How the Shiny Ball Bounced from Crypto, to Tech, to the Banks who Loved Them

Last week, there was an FDIC insured Certificate of Deposit offered yielding 13.8% and maturing in just 2 short weeks, while other banks were paying substantially lower for the same term. If it sounds too good to be true, it likely is. Investors get paid to take risk, so it was no surprise when the next morning that issuer, Silvergate Bank, announced a voluntary wind-down of operations and liquidation of the firm. Silicon Valley Bank, which lends primarily to start-up technology companies, was taken over by the FDIC yesterday. How can a bank such as Silicon Valley with over $200 billion in deposits fail?

When the economy is a bit too hot, the Federal Reserve increases short-term interest rates to gradually cool things off. Just a year ago, short term rates hovered above zero. During March of last year, the Federal Reserve initiated a series of increases to the Fed Funds Rate, which is the rate banks charge each other for overnight lending to meet reserve requirements. Today, after a series of the most dramatic increases ever seen, that rate is 4.5%-4.75%. Rising interest rates favor banks in that they can charge more on loans they issue, however as rates rise, the value of the fixed income investments in their portfolios falls, which can pressure their balance sheets and hamper their ability to meet customer withdrawals. A rising interest rate environment will separate strong banks from the weak. As rising rates slow the economy, other sectors of the market are also differentiated and previously high-flying investments fall out of bed. These two banks show how intertwined risks can become.

The crumbling of FTX last year catalyzed the beginning of the fall of cryptocurrency, which was the canary in the coal mine for frothy, speculative investments. Silvergate Bank, based in La Jolla, California, was the posterchild of froth as they had very few retail customer deposits, and held deposits of speculative venture capital funded start-ups, unproven technology companies, and, of course, cryptocurrency. It also operated an exchange to convert cryptocurrency into dollars, the Silvergate Exchange Network, which was shut down a week ago. No surprise that the largest customers on their exchange included FTX and Alameda Research. Silvergate Bank was founded in 1988 with a focus on real estate lending, but over time got lured into the shiny-ball markets of cryptocurrency and hot new technology companies. Rising interest rates and tumbling crypto prices ultimately led to a classic run on the bank and forced Silvergate to sell bonds at losses to meet demands. The weakness of speculative investments in crypto and unprofitable nascent technology companies were intertwined for Silvergate, as their business was almost solely concentrated in these spaces, and led to their failure.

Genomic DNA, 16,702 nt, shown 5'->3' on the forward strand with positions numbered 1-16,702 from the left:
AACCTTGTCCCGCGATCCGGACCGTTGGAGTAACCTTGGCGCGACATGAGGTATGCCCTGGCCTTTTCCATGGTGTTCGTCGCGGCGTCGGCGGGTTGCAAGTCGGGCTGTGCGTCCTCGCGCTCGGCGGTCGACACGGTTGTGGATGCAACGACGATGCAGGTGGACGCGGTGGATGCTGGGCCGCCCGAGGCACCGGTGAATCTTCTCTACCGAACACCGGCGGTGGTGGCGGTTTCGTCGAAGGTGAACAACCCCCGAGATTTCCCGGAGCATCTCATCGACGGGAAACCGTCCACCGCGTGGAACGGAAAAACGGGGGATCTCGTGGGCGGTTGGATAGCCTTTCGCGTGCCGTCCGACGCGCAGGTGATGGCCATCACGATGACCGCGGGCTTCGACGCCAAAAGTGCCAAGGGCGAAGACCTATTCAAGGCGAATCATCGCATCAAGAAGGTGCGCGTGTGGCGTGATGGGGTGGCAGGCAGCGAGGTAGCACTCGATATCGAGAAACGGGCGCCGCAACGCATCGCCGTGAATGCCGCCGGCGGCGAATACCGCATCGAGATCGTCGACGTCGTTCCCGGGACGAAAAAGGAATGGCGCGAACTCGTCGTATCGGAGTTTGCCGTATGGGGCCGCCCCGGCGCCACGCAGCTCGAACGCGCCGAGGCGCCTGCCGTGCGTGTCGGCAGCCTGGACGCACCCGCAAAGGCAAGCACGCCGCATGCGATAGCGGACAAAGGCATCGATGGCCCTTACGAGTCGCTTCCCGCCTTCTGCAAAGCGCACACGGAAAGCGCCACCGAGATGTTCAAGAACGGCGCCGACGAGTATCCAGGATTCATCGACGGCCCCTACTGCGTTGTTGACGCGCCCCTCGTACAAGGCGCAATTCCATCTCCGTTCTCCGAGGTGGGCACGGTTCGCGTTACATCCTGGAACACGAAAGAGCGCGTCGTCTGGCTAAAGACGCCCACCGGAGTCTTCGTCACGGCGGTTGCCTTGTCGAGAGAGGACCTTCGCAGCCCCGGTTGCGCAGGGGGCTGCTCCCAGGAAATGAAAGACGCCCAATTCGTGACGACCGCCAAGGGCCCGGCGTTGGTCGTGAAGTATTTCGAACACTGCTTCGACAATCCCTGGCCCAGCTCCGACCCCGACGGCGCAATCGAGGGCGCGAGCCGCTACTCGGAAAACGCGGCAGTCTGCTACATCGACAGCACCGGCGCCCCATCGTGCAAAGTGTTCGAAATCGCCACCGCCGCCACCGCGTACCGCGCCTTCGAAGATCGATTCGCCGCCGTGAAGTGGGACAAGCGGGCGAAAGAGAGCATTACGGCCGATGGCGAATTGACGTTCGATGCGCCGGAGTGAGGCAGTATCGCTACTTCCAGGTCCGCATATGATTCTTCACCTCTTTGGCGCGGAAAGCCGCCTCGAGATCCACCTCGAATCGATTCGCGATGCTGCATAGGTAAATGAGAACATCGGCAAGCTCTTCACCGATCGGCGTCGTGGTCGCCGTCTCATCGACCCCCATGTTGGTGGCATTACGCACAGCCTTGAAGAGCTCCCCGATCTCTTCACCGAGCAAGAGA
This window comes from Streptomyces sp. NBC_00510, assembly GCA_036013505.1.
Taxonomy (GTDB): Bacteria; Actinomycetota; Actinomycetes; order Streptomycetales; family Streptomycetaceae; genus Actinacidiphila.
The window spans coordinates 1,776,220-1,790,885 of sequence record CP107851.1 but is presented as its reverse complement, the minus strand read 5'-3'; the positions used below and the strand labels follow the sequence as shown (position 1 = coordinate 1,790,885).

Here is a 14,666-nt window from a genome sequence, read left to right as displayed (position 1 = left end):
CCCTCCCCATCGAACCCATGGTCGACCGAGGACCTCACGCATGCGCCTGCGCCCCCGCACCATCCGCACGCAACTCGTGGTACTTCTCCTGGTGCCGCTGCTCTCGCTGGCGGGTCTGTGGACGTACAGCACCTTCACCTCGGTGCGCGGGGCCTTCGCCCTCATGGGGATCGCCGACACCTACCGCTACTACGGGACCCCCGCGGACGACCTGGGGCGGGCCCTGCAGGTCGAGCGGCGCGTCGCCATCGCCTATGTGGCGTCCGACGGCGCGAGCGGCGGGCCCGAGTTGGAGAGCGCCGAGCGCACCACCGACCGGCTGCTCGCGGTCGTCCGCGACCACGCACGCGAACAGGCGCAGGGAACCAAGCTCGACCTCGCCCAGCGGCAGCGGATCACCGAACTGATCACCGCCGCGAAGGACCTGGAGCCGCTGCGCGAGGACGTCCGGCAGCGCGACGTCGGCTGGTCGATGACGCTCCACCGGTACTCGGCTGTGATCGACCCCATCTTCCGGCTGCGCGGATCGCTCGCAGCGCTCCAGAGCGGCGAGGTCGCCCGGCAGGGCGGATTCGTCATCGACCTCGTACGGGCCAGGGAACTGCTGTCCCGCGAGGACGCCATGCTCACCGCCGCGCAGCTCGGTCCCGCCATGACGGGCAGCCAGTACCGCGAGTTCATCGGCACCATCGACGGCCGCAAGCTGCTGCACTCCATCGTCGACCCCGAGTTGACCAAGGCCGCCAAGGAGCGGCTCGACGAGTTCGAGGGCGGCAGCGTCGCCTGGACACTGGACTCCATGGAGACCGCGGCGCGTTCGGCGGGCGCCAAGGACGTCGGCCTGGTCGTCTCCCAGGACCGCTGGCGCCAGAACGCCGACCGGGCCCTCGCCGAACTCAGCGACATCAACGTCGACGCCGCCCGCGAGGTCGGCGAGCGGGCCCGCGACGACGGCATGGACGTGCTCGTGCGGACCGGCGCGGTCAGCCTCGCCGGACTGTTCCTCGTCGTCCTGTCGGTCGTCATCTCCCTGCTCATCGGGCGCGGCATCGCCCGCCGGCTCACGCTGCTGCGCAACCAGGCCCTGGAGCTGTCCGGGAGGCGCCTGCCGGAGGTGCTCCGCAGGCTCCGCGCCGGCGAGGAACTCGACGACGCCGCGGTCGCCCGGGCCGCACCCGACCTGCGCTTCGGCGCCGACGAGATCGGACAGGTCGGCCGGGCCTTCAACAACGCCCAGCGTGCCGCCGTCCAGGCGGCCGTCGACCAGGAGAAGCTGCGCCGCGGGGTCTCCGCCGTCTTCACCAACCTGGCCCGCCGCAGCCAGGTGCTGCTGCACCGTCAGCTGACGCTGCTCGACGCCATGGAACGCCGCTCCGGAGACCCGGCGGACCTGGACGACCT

The Silvergate and Silicon Valley failures come as no surprise as their business models were not properly diversified and were heavily concentrated in speculative areas. The chart below shows that Silicon Valley Bank (SIVB) was an extreme outlier – the strongest banks are in the upper left corner, and the banks with the riskiest profiles are in the lower right corner. Last December, I sold shares of Bank of America (BAC) from the Pawleys Dividend Fund, and added to shares of JP Morgan (JPM), as JPM has a lower risk-profile than BAC. Financial stability becomes increasingly important as the economy slows. This holds true for all sectors of the market, which is why I avoid frothy investments and focus on selecting stocks of companies with little or no debt, solid earnings growth, and rock-solid cash-flow. The historical performance numbers speak for themselves.

Sources: JP Morgan Asset Management, Silvergate Bank and SVB Financial (parent company of Silicon Valley Bank) Quarterly Filings.

A Different Super Bowl from Last Year

Last year, like in 2000, the commercials during the Super Bowl were dominated by the hottest current investment themes: Cryptocurrency and sexy new technology companies. Please see my post from last February addressing what a mistake it can be to put your hard earned dollars into unproven trends, often hyped by celebrity promoters who have little knowledge of complex investments (hint-hint: Tom, Gisele, and FTX). These high-flying “FOMO” (fear of missing out) ideas of the past abruptly stopped working last year, and many who had chased the shiny ideas of Crypto and NFTs incurred very significant losses.